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Kids playing more on mobile platforms

NPD survey finds teens' average weekly playtime on mobiles has gone up two hours in the last two years

Kids are increasing their playtime on mobile devices, according to a new NPD report. The industry tracking group's Kids and Gaming 2013 report has found that gaming habits of children aged 2-17 have changed considerably since 2011.

According to an online survey of mothers of more than 3,800 game-playing children, 53 percent of kids have upped their mobile gaming time in the last two years. The jump was particularly notable in the 12-17 age bracket, with the NPD finding their time spent playing up from five hours a week to seven hours a week. Mobile gaming's popularity among kids is also edging up near--but still behind--that of console and PC gaming, according to the NPD.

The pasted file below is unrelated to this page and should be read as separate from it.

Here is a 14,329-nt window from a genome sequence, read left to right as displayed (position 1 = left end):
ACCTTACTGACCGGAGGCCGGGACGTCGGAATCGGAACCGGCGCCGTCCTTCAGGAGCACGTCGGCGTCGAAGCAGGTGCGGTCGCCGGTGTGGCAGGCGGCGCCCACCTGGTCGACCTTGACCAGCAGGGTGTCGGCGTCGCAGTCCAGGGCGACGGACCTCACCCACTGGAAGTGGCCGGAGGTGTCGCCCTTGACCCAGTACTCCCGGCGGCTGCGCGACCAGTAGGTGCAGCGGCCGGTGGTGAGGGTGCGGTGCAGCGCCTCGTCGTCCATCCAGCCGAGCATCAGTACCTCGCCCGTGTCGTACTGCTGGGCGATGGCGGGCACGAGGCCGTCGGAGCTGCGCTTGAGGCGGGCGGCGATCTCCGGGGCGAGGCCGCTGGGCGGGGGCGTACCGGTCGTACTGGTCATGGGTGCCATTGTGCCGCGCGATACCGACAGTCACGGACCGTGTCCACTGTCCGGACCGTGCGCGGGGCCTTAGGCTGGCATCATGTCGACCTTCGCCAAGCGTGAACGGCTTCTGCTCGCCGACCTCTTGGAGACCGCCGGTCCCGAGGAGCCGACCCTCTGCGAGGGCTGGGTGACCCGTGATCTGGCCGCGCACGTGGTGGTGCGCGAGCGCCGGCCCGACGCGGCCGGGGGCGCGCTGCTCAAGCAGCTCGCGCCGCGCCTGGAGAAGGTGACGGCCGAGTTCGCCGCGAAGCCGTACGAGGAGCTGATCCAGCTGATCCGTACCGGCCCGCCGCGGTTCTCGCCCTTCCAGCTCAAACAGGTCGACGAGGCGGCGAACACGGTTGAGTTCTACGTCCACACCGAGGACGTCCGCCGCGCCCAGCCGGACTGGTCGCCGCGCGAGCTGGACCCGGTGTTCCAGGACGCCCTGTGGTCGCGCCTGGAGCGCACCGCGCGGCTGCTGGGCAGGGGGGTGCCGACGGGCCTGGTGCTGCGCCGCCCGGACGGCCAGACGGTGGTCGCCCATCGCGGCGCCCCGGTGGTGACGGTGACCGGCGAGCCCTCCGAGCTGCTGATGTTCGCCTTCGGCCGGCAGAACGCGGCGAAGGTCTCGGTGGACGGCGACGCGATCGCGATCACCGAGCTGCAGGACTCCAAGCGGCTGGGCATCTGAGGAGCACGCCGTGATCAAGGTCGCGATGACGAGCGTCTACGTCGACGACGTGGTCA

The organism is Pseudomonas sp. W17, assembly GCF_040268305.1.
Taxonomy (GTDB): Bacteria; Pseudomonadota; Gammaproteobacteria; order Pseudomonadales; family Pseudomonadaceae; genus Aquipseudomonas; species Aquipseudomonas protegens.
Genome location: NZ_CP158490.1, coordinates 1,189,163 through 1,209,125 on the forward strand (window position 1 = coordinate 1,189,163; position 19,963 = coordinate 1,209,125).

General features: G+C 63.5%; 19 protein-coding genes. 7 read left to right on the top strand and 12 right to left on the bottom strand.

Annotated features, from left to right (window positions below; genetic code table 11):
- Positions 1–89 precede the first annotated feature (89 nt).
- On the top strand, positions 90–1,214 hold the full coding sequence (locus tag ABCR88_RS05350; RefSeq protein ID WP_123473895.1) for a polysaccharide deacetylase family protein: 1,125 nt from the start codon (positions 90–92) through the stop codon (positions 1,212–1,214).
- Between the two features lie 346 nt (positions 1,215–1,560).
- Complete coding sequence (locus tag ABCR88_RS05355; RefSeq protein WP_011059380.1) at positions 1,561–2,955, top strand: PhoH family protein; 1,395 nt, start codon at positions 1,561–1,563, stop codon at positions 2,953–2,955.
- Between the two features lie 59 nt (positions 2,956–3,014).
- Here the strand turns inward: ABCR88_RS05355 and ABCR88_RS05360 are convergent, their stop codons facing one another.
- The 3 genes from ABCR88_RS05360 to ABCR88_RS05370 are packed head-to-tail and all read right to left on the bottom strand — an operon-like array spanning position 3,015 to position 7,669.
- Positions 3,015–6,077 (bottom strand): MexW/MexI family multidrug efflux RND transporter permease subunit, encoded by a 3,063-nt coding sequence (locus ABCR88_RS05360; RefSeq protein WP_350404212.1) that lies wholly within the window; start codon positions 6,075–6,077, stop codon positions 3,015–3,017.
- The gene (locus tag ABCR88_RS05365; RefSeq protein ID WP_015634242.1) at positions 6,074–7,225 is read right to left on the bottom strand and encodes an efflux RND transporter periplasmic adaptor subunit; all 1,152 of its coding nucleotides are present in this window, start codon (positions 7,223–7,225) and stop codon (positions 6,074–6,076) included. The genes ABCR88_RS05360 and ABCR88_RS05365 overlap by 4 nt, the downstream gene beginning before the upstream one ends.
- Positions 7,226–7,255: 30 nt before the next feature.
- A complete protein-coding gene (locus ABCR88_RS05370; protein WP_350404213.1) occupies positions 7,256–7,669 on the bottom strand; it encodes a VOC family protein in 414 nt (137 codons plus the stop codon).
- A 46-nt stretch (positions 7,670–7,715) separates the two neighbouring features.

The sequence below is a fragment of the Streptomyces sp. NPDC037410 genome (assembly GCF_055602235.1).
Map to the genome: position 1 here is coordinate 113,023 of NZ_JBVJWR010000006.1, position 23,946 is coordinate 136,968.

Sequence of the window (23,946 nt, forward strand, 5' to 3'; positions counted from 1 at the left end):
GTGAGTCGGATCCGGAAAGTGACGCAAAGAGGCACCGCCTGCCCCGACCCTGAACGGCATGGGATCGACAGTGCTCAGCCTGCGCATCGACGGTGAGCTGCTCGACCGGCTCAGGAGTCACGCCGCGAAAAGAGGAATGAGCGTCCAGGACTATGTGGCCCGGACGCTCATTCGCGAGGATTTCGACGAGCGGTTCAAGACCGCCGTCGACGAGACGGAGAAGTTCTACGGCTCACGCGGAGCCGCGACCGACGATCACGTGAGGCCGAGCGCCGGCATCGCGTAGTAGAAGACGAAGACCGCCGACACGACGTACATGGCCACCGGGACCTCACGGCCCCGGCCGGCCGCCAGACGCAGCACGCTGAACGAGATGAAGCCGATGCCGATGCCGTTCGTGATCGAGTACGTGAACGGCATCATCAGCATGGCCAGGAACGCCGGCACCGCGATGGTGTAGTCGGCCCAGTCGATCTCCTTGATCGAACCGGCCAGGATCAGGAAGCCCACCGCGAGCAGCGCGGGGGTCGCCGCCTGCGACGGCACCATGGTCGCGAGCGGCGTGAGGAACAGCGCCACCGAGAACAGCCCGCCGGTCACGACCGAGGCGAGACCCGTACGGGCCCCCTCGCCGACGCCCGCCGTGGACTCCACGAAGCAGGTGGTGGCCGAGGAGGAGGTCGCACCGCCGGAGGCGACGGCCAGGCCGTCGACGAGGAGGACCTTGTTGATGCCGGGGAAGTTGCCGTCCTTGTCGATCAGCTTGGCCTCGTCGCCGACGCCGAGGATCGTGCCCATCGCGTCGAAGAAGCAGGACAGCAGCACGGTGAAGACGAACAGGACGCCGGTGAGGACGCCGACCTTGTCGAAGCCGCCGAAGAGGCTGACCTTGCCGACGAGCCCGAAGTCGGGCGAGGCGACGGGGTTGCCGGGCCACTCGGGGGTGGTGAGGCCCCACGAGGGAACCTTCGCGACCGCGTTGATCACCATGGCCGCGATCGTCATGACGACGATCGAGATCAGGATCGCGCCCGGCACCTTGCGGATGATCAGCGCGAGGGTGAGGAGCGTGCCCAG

"Kids embrace change, adopting new devices and technologies, for the experience of gaming and accessing other entertainment content and it is critical to understand the current mindset of the highly engaged 2-to-17-year-old gamer," said NPD analyst Liam Callahan. "Kids are engaged with mobile devices as less expensive tablets and an increasing amount of hand-me-down phones create greater accessibility to these platforms than before."

The survey also found the average age at which kids first pick up mobile gaming is decreasing. This survey (conducted in June and July) found kids started gaming on tablets at 8 years old, down from 9 in the 2011 survey. The NPD expects that age to continue trending downward in the future.

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Brendan Sinclair avatar
Brendan Sinclair: Brendan joined in 2012. Based in Toronto, Ontario, he was previously senior news editor at GameSpot.
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